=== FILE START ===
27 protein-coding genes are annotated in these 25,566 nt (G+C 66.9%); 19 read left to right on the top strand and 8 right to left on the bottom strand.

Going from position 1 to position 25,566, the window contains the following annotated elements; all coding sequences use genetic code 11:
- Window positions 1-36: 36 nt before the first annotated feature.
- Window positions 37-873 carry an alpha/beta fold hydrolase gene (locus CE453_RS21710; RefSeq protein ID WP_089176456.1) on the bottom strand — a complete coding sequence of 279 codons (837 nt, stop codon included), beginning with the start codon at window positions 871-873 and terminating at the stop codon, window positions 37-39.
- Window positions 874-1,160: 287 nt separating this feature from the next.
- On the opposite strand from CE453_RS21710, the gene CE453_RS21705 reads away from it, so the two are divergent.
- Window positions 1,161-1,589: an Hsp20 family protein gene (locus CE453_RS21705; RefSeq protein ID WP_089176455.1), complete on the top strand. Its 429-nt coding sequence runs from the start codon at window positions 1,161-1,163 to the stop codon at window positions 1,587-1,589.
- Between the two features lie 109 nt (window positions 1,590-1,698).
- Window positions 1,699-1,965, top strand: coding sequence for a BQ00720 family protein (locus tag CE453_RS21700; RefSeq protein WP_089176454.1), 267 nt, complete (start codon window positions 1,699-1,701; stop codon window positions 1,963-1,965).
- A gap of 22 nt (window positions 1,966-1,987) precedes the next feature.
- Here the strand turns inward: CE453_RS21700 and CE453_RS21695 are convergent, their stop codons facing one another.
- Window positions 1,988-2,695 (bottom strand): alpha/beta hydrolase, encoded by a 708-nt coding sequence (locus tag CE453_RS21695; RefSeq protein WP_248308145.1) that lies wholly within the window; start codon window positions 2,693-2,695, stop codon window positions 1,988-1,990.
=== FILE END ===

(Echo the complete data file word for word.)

27 protein-coding genes are annotated in these 25,566 nt (G+C 66.9%); 19 read left to right on the top strand and 8 right to left on the bottom strand.

Going from position 1 to position 25,566, the window contains the following annotated elements; all coding sequences use genetic code 11:
- Window positions 1-36: 36 nt before the first annotated feature.
- Window positions 37-873 carry an alpha/beta fold hydrolase gene (locus CE453_RS21710; RefSeq protein ID WP_089176456.1) on the bottom strand — a complete coding sequence of 279 codons (837 nt, stop codon included), beginning with the start codon at window positions 871-873 and terminating at the stop codon, window positions 37-39.
- Window positions 874-1,160: 287 nt separating this feature from the next.
- On the opposite strand from CE453_RS21710, the gene CE453_RS21705 reads away from it, so the two are divergent.
- Window positions 1,161-1,589: an Hsp20 family protein gene (locus CE453_RS21705; RefSeq protein ID WP_089176455.1), complete on the top strand. Its 429-nt coding sequence runs from the start codon at window positions 1,161-1,163 to the stop codon at window positions 1,587-1,589.
- Between the two features lie 109 nt (window positions 1,590-1,698).
- Window positions 1,699-1,965, top strand: coding sequence for a BQ00720 family protein (locus tag CE453_RS21700; RefSeq protein WP_089176454.1), 267 nt, complete (start codon window positions 1,699-1,701; stop codon window positions 1,963-1,965).
- A gap of 22 nt (window positions 1,966-1,987) precedes the next feature.
- Here the strand turns inward: CE453_RS21700 and CE453_RS21695 are convergent, their stop codons facing one another.
- Window positions 1,988-2,695 (bottom strand): alpha/beta hydrolase, encoded by a 708-nt coding sequence (locus tag CE453_RS21695; RefSeq protein WP_248308145.1) that lies wholly within the window; start codon window positions 2,693-2,695, stop codon window positions 1,988-1,990.